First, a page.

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Thermos-Like Passive Homes Aggressively Save Energy (Video)

Extreme energy efficiency is target of more buildings, even low-budget Habitat for Humanity homes.

A passive house is super insulated and airtight. Habitat for Humanity built six of them for low-income families in Washington, D.C.

Three miles northeast of the White House, now topped with solar panels, six modest new rowhouses are expected to deliver world-class savings in energy.

The reason's simple: They're so well sealed and insulated that they perform just like a coffee thermos. No furnaces are needed, because they're projected to use up to 90 percent less energy than a typical house.

Built partly by volunteers, these low-budget Habitat for Humanity homes—now nearing completion—don't look like anything special. They have basic brick facades like others in their gentrifying Ivy City neighborhood.

They stand out in other ways: 12-inch-thick exterior walls and triple-pane, imported-from-Ireland windows offer more than double the insulation required of new homes. In lieu of a furnace, tiny, wall-mounted Mitsubishi units provide heating and cooling. (See related blog post: "Laying the Foundation for Sustainable Housing in D.C.")

The passive standard is buoyed by efforts to fight climate change, because buildings account for 40 percent of total U.S. energy use and 10 percent of its greenhouse gas emissions. In September, New York City's Mayor Bill de Blasio hailed it as one way to help the Big Apple meet its goal of slashing emissions 80 percent from 2005 levels by 2050. (Take the quiz: What You Don't Know About Energy Efficiency.)

Set to house low-income families, the rowhouses are on track to do something the president's place nearby has not—meet perhaps the world's strictest energy rubric: Passive House, popularized in uber-efficient Germany and now gaining ground in the United States.

"We're definitely in an exponential growth phase right now," says German-born architect Katrin Klingenberg, co-founder and executive director of the private, Illinois-based Passive House Institute U.S. (PHIUS). The growth is so rapid that it's a bit "scary," she adds.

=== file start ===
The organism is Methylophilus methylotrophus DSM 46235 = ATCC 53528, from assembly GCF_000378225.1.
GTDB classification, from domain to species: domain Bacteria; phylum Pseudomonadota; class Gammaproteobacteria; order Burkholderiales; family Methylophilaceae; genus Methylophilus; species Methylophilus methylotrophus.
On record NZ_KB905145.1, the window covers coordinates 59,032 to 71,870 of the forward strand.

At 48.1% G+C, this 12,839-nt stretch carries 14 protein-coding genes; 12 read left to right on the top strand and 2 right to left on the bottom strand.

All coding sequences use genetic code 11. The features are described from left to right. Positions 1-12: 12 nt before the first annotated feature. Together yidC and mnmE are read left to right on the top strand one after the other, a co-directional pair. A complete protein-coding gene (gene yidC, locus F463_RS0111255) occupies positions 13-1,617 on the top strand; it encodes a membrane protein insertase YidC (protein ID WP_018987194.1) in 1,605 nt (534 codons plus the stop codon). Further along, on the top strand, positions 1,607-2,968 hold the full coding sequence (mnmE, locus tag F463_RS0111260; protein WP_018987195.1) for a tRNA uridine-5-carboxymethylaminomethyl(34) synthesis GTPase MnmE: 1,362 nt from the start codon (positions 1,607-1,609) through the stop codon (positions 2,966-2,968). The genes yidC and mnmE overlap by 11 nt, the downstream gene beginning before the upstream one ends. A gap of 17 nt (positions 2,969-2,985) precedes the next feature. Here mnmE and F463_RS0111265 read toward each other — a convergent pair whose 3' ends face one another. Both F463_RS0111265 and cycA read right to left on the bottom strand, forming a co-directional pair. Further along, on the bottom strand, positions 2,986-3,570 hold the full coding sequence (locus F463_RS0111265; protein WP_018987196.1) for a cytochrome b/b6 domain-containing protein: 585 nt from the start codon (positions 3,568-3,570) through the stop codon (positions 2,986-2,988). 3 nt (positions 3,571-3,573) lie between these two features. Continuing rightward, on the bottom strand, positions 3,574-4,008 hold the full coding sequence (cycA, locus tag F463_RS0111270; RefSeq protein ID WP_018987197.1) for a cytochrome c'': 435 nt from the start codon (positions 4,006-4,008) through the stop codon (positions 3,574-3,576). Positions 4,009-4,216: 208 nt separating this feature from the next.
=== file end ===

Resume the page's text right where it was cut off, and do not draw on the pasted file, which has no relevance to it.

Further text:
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A passive house like the one seen above, a project from Parsons the New School for Design in 2011, is so well insulated that it needs little or no energy for heating and cooling.


The U.S. Boom—and Controversy

Klingenberg's group has certified or pre-certified 130 projects in North America—up from 12 in January 2012. It has another 125 in the pipeline. While many are single-family homes, an increasing number are apartments and non-residential buildings, including a church and retreat center.

"The commercial market is coming," says Klingenberg, who built her own home in Urbana, Illinois, to Germany's Passivhaus standard in 2002 and launched the U.S. institute in 2008.

In March, just as the interior work on the D.C. rowhouses is slated to finish, her group plans to roll out new standards for North America that will vary energy requirements by climate. The new standards, developed partly with funding from the U.S. Department of Energy, could boost mass-market appeal but could also cause confusion.

Passive House is unique among green-building programs, because it focuses on a single metric: energy use. So far, it has been defined by the German standard that limits the heating and cooling load to 4,755 British thermal units per square foot (or 15 kilowatt hours per square meter)—about one-tenth that of homes built to current U.S. codes.

"It does one thing, and it does it well," says Alex Wilson, president of the Resilient Design Institute and founder of BuildingGreen, a publisher of sustainable construction guides. He says the standard is easy to understand but not necessarily to attain.

Passive buildings don't require solar panels or wind turbines. Rather, they use old-fashioned building science to cut energy use: meticulous air sealing of joints and hairline cracks; superior insulation via thick walls, roofs, and floors; ultra-efficient windows, appliances, and lighting. Because they're so tightly sealed, they use mechanical ventilation to bring in fresh air.

They've generated their share of controversy. In August 2011, Germany's Passivhaus leader Wolfgang Feist severed ties to PHIUS, saying it was not requiring enough documentation to certify projects. Feist has also criticized PHIUS's push to adjust the standard to varying climates.

"Europe has a fairly consistent climate," unlike North America, says Wilson, adding it makes sense to set a different standard for Alaska than for Arizona.

Klingenberg says Germany's one-size-fits-all approach is not the most cost-effective everywhere.